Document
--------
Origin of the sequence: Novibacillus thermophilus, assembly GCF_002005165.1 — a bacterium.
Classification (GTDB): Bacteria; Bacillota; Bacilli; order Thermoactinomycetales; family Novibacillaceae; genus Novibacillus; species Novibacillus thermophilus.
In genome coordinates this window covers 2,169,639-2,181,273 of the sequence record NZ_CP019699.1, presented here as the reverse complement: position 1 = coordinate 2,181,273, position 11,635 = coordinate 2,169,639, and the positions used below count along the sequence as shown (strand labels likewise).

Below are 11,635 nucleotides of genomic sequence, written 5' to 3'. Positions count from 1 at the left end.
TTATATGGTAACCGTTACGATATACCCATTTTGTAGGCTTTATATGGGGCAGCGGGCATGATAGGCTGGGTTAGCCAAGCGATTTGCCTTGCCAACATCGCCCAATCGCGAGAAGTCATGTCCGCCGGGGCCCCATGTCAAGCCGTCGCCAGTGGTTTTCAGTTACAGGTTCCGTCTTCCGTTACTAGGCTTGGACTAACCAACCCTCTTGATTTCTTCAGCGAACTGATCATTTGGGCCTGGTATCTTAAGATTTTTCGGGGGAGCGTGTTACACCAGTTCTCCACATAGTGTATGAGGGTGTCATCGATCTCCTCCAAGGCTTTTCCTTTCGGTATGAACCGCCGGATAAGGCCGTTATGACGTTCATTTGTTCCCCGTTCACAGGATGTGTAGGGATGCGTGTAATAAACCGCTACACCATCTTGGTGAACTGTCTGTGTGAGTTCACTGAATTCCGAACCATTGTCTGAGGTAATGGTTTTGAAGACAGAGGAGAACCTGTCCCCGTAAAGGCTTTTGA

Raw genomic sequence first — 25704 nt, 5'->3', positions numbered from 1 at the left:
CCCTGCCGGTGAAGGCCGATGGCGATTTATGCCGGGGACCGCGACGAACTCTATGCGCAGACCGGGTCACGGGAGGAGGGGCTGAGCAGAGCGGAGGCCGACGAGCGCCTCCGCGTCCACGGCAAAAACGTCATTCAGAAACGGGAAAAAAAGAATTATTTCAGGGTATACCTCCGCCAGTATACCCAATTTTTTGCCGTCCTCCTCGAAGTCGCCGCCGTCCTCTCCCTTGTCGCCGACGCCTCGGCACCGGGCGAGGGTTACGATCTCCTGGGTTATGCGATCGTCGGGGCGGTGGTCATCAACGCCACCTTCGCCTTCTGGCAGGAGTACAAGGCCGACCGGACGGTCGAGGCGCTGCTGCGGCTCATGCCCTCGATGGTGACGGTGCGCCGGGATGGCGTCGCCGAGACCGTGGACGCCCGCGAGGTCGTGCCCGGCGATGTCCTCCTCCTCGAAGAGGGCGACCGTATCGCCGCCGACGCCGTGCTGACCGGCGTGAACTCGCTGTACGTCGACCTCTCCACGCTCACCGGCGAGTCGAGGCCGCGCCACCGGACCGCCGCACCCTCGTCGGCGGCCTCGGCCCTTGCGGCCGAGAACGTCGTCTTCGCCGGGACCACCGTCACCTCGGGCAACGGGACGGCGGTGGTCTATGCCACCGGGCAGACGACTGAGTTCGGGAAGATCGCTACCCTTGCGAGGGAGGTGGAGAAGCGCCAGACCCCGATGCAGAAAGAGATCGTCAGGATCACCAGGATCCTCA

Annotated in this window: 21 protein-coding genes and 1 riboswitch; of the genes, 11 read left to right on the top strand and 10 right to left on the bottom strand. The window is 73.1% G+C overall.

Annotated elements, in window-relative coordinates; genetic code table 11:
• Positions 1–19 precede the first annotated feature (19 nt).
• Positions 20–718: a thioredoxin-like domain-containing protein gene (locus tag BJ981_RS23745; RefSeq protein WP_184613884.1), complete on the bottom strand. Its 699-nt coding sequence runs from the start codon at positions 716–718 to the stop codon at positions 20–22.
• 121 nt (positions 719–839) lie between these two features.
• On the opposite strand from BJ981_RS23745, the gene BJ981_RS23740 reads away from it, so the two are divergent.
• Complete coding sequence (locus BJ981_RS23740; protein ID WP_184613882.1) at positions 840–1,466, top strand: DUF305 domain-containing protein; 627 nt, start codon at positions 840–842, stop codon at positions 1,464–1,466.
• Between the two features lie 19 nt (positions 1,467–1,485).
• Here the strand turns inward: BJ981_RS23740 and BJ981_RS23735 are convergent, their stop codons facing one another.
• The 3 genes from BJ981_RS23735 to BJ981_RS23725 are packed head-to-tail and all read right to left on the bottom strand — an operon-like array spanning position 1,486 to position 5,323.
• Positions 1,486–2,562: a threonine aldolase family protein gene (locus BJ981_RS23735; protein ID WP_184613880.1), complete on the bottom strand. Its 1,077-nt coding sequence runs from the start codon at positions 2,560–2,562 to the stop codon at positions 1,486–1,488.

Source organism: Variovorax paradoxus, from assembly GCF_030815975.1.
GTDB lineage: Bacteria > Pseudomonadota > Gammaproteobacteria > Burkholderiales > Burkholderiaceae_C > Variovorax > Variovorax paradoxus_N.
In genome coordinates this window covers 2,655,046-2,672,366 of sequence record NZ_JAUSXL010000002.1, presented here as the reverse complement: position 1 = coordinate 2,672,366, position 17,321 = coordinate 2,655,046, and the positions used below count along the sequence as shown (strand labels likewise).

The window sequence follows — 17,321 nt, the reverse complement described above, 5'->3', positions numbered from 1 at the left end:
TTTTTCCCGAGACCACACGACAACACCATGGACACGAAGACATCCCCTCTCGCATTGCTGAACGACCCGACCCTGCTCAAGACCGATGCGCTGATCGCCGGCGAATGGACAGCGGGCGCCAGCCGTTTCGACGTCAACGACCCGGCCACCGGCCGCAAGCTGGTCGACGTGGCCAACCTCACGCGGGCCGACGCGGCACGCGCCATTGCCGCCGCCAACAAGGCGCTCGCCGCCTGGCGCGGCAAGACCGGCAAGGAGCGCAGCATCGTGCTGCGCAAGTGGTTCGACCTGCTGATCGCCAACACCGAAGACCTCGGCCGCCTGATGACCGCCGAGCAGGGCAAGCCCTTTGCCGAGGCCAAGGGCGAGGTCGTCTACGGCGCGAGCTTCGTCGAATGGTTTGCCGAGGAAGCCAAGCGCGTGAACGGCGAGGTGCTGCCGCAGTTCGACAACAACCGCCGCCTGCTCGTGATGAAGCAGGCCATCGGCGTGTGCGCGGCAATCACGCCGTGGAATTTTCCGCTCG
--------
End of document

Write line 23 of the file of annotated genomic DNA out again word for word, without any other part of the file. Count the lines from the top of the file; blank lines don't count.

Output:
TTTTTCCCGAGACCACACGACAACACCATGGACACGAAGACATCCCCTCTCGCATTGCTGAACGACCCGACCCTGCTCAAGACCGATGCGCTGATCGCCGGCGAATGGACAGCGGGCGCCAGCCGTTTCGACGTCAACGACCCGGCCACCGGCCGCAAGCTGGTCGACGTGGCCAACCTCACGCGGGCCGACGCGGCACGCGCCATTGCCGCCGCCAACAAGGCGCTCGCCGCCTGGCGCGGCAAGACCGGCAAGGAGCGCAGCATCGTGCTGCGCAAGTGGTTCGACCTGCTGATCGCCAACACCGAAGACCTCGGCCGCCTGATGACCGCCGAGCAGGGCAAGCCCTTTGCCGAGGCCAAGGGCGAGGTCGTCTACGGCGCGAGCTTCGTCGAATGGTTTGCCGAGGAAGCCAAGCGCGTGAACGGCGAGGTGCTGCCGCAGTTCGACAACAACCGCCGCCTGCTCGTGATGAAGCAGGCCATCGGCGTGTGCGCGGCAATCACGCCGTGGAATTTTCCGCTCG